I've been an SEO for probably just over five years now and pretty much straight away took on Data Studio and thought, "How can we start reporting better for everyone else? Give everyone more insights and just try and automate everything as well."
Paul: Automation, that's great, and I believe you guys have been having a little play around with the SEMrush Data Studio connection. So, who wants to go first and show us what you've managed to come up with?
Matt: Fantastic, I'll go first. I've just been playing around with the SEMrush Data Studio connector. It's a relatively new product that they brought out, but one that's definitely made everything a lot easier.
I've put in a varied sort of range of different things that you can do with this, some a bit more advanced, some a little bit easier to get to grips with straight away.
The first two graphs that you can see, essentially using the blend of SEMrush, Google Analytics, and Google Search Console. Each of these we've blended the data sources and it basically allows us to see for any change that goes across in visibility through SEMrush. What difference does that make to our sessions? And also, the impressions that we're seeing as well.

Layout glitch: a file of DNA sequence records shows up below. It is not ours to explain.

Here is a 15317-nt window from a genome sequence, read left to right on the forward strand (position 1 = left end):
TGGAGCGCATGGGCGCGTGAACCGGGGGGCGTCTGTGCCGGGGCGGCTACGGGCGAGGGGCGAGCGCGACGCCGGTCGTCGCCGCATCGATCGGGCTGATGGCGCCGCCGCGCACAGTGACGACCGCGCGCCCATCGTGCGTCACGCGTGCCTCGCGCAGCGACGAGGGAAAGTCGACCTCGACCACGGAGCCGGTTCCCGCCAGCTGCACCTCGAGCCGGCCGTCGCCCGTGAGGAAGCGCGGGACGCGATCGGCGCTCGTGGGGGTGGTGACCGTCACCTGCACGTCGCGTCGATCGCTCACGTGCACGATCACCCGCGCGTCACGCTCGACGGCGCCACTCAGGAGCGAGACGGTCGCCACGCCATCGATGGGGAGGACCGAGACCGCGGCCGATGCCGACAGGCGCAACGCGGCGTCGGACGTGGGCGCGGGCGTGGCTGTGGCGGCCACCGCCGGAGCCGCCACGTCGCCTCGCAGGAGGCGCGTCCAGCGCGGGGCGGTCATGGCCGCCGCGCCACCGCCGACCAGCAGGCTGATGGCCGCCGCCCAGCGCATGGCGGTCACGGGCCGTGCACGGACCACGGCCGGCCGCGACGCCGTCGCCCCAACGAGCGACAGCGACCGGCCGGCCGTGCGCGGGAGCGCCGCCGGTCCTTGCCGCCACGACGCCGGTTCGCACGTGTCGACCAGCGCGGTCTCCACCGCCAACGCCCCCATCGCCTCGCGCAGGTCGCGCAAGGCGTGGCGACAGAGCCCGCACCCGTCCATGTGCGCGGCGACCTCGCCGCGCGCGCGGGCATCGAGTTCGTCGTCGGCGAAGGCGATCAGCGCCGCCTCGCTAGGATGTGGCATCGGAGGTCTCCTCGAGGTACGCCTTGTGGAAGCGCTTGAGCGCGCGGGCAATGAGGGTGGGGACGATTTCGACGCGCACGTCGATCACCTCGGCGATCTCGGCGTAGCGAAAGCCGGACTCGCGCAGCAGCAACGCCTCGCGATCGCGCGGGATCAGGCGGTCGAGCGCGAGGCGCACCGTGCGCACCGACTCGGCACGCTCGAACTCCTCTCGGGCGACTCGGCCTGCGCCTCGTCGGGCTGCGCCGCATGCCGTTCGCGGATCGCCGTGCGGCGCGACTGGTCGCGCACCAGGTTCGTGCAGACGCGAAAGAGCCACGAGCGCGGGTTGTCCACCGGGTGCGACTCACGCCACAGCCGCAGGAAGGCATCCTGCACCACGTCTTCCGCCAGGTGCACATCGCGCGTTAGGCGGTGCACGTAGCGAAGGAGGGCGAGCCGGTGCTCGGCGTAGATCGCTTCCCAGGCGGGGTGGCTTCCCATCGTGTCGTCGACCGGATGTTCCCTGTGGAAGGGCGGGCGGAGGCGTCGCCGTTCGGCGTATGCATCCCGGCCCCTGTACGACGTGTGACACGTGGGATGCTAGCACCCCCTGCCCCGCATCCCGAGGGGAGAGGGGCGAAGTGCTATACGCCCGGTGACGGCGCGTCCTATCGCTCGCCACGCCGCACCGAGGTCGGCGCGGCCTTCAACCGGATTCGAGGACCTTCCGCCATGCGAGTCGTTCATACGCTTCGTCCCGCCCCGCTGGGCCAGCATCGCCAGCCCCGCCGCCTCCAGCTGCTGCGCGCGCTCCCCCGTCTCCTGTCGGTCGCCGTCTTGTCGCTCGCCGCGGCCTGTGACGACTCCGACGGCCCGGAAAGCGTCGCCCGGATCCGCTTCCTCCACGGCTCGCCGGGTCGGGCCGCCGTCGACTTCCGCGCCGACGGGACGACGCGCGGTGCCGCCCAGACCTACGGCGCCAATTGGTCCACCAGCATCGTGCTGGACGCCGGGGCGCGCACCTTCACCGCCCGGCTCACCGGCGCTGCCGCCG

Then again, just replicating a very similar graph or just this time use the average position with organic sessions themselves. It just gives you a nice way to kind of pull through various data from different sources and see how they're actually affecting each other as well.
Here we can see the sessions in Google Analytics and there's a separate graph for impressions from Search Console, building it all into one and blending is probably the easiest way to do it. A couple more we've got there are using the position tracking tool.
What we've done here is also then blended that with Search Console data, so we can see the position and the volume that we're getting through SEMrush there. But, we can also then see the impressions, clicks and click-through rate from Search Console.